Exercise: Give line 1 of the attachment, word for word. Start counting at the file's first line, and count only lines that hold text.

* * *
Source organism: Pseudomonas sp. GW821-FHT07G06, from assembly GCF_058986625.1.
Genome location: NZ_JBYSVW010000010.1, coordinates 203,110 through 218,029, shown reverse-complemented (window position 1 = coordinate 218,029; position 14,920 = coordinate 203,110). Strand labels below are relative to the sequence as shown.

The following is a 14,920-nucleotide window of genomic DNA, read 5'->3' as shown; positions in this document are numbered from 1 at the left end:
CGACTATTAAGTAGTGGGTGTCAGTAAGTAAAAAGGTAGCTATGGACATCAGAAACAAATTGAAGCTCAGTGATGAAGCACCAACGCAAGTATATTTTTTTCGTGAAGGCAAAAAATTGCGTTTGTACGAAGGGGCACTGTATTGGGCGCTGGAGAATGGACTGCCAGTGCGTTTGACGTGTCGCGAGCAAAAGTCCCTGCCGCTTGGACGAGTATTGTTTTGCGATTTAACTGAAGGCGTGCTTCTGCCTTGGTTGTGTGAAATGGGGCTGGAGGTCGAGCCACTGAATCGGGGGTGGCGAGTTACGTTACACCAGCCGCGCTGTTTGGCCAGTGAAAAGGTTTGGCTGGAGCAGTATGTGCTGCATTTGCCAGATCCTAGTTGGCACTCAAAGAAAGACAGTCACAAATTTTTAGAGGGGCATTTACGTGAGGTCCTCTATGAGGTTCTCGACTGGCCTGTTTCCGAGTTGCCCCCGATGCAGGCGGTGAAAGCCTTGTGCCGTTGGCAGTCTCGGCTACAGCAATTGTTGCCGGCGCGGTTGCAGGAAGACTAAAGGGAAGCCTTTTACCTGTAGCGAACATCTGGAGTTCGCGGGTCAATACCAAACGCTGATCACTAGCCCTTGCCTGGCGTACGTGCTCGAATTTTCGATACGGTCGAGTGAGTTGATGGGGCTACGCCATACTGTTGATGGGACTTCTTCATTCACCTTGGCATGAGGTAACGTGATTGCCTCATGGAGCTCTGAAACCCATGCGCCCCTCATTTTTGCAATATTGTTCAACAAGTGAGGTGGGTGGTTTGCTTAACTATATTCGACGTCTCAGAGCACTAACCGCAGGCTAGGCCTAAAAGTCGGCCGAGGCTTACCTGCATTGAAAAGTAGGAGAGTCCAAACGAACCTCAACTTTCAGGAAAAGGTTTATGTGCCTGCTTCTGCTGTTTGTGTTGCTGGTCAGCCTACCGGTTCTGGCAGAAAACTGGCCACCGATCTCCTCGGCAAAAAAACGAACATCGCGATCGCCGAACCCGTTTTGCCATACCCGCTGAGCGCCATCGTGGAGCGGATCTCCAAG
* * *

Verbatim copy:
Source organism: Pseudomonas sp. GW821-FHT07G06, from assembly GCF_058986625.1.